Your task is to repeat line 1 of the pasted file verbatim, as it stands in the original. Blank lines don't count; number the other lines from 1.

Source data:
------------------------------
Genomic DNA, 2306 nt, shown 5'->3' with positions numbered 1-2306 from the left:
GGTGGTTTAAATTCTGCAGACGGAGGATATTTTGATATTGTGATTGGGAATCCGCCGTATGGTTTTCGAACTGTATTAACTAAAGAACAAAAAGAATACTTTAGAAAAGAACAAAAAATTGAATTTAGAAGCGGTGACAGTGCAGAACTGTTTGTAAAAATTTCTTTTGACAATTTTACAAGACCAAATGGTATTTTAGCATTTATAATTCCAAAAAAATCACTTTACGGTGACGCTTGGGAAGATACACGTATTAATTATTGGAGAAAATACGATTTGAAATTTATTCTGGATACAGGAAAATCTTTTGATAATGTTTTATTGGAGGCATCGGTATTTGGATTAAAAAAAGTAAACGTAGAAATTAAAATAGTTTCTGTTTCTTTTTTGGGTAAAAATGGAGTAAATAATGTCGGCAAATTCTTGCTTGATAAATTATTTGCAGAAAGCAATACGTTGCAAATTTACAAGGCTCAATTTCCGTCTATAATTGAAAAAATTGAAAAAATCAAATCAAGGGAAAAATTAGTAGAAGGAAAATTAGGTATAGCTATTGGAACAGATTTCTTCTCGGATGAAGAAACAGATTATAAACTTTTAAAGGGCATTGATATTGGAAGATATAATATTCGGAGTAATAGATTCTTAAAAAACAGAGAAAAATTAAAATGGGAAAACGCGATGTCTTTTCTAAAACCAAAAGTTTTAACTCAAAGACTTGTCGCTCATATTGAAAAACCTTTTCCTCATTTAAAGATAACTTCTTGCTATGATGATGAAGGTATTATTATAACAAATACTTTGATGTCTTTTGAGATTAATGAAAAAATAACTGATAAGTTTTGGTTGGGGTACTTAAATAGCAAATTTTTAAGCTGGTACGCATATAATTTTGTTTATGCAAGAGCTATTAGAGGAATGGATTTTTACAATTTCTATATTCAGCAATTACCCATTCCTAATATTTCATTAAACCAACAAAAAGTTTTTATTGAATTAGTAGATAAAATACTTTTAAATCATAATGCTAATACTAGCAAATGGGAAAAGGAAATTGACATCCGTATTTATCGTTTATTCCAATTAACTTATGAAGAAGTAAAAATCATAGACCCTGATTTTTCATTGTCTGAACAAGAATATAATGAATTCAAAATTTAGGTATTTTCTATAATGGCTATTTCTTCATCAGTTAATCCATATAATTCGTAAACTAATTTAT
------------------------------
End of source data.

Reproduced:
Genomic DNA, 2306 nt, shown 5'->3' with positions numbered 1-2306 from the left: